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St. Louis County Business Owners In Limbo Over Mask Mandate

Meaghan Moeller, owner of Lusso, organizes her Clayton boutique in preparation of customers, who again will be required to be masked in her store. Mask mandates went back into effect Monday, July 26, 2021 at businesses in St. Louis and St. Louis County.
Kendall Crawford
St. Louis Public Radio
Meaghan Moeller, owner of Lusso, organizes her Clayton boutique in preparation of customers for the first day of the mask mandate on Monday. The St. Louis County Council overturned the mandate the next day.

Business owners in St. Louis County are unsure whether to require customers to wear masks in stores.

The County Council voted Tuesday to overturn an indoor mask mandate that County Executive Sam Page put in place a day earlier. The mandaterequired all residents 5 and older to wear masks in indoor public spaces even if they have received the vaccine.

Page said the mandate will remain in effect until a court decides who has the authority to issue mandates.

That leaves many business owners wondering how they should proceed.

“We don’t want to pass the virus to anyone. We don’t want to get the virus ourselves. We get it. But there’s just no good answer,” said Kristin Held, owner of Sweet Boutique in downtown Clayton. “We don’t know how to run a business in this pandemic that never seems to end.”

Many businesses have seen few customers during the coronavirus pandemic. Held said her business has lost revenue. Even if a court affirms the council’s decision to overturn the mandate, she said that won’t necessarily help her store recover. She fears many people will stay away because the delta variant of the coronavirus has sent the number of positive cases higher.

“If you take away the mask mandate, people are scared to go out because there’s not a mask mandate,” Held said. "If you put a mandate in place, people don’t want to shop because they don’t want to wear a mask.”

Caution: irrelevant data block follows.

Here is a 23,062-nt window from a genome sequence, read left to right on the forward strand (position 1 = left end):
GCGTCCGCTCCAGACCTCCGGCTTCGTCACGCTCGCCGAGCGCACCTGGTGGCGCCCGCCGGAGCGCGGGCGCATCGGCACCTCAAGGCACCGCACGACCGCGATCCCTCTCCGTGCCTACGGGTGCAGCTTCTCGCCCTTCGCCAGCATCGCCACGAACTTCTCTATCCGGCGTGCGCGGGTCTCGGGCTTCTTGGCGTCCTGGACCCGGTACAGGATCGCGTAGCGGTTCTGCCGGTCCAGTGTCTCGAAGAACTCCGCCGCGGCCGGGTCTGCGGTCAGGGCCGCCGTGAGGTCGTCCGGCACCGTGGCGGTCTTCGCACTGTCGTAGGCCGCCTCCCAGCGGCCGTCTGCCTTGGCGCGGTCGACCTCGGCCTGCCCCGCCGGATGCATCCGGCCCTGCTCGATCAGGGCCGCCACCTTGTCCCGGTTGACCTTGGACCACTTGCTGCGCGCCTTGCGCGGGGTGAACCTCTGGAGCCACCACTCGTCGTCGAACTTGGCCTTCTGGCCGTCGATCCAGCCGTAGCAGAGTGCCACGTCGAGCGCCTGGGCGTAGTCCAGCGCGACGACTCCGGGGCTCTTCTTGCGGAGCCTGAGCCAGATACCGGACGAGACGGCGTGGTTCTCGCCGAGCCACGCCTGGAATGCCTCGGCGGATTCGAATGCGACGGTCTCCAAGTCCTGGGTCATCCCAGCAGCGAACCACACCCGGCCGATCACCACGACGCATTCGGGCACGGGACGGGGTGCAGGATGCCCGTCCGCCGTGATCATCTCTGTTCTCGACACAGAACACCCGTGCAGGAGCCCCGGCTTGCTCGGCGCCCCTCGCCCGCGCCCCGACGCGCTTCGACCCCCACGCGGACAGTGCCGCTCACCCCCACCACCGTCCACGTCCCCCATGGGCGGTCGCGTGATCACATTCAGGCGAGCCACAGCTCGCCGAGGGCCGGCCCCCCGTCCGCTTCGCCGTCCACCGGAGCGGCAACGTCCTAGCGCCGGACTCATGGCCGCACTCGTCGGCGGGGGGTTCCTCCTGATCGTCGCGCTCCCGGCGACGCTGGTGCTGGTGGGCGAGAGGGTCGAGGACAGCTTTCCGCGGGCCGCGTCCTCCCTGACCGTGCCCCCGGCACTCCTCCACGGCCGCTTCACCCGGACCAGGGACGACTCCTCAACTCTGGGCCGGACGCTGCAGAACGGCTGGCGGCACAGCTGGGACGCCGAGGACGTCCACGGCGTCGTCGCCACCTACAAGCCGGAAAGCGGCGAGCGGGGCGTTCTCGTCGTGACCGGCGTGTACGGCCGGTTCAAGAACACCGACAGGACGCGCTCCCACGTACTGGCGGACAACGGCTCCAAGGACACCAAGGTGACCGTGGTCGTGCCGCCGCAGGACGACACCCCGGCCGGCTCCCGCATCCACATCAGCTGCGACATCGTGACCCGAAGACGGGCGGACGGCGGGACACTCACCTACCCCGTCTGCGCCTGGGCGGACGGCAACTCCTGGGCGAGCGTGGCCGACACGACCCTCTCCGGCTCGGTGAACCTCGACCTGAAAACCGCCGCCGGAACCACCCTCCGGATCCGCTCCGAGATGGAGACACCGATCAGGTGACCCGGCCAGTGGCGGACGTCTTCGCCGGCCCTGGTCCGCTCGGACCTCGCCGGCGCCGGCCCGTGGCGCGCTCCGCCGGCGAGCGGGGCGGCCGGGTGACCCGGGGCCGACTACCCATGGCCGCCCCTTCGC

Across the county in Kirkwood, Karen Copeland and Beth Forsee, the owners of sammysoap, are in favor of the mask mandate. They want to do their part to protect their employees and those unable to get vaccinated.

“Our frontline workers have continued to mask before this delta variant reared its ugly head,” Forsee said. “They have the most to lose.”

Copeland said they will continue to look to local public health officials for guidance on whether to ask customers to wear a mask in the shop.

At Fantasy Shop in Maplewood, the “masks required” sign has remained up since the start of the pandemic. Even after the county lifted coronavirus restrictions in the spring, employee Shane Hanley said he asked customers to wear masks in the store.

“We feel that, generally, wearing a mask is easy and not much of an inconvenience,” Hanley said. “So, we chose to err on the side of safety.”

Hanley said the comic store will continue to implement that strategy for the foreseeable future, regardless of a court decision.

Other retail workers were disheartened to hear of the return to masking earlier this week.

“I was a little upset when it first was announced that we’re going back to it, but if you look at numbers and you look at what’s going on in St. Louis County right now, it makes sense,” said Josh Rathje, who does repairs for David’s Guitar Loft in Webster Groves.

Rathje said he would like to allow vaccinated customers to come into the store without a mask again. But, as long as it’s safer to require masks, he’ll continue to tell customers that masks are required.

“It’s definitely been frustrating to move back to it, but we’re going to stick with it,” Rathje said.

Follow Kendall on Twitter: @kcrawfish33